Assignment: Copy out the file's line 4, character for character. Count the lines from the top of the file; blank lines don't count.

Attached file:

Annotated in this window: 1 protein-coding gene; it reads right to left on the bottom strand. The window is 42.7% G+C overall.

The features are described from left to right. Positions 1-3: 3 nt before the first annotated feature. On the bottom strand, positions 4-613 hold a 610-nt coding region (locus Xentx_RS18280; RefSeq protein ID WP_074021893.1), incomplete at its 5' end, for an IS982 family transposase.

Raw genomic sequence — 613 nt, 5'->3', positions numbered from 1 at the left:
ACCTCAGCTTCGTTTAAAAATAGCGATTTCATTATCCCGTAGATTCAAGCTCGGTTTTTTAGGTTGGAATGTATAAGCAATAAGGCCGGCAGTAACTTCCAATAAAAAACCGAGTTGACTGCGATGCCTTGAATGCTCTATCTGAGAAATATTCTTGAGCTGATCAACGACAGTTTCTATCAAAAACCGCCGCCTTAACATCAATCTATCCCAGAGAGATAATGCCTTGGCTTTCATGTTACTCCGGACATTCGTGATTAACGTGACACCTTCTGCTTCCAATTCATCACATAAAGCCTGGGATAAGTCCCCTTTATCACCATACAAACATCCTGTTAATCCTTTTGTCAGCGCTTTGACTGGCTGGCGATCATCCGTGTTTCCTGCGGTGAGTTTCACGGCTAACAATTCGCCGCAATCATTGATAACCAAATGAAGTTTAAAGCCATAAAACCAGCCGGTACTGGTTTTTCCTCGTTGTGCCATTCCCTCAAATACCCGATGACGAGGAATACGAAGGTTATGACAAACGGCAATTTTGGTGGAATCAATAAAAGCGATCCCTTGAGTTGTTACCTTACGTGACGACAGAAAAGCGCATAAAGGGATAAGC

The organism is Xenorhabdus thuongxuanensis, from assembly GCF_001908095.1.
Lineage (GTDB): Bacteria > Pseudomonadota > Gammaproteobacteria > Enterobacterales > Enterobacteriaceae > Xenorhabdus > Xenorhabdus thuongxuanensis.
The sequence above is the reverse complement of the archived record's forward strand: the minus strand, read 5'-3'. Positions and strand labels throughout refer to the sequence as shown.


ACCTCAGCTTCGTTTAAAAATAGCGATTTCATTATCCCGTAGATTCAAGCTCGGTTTTTTAGGTTGGAATGTATAAGCAATAAGGCCGGCAGTAACTTCCAATAAAAAACCGAGTTGACTGCGATGCCTTGAATGCTCTATCTGAGAAATATTCTTGAGCTGATCAACGACAGTTTCTATCAAAAACCGCCGCCTTAACATCAATCTATCCCAGAGAGATAATGCCTTGGCTTTCATGTTACTCCGGACATTCGTGATTAACGTGACACCTTCTGCTTCCAATTCATCACATAAAGCCTGGGATAAGTCCCCTTTATCACCATACAAACATCCTGTTAATCCTTTTGTCAGCGCTTTGACTGGCTGGCGATCATCCGTGTTTCCTGCGGTGAGTTTCACGGCTAACAATTCGCCGCAATCATTGATAACCAAATGAAGTTTAAAGCCATAAAACCAGCCGGTACTGGTTTTTCCTCGTTGTGCCATTCCCTCAAATACCCGATGACGAGGAATACGAAGGTTATGACAAACGGCAATTTTGGTGGAATCAATAAAAGCGATCCCTTGAGTTGTTACCTTACGTGACGACAGAAAAGCGCATAAAGGGATAAGC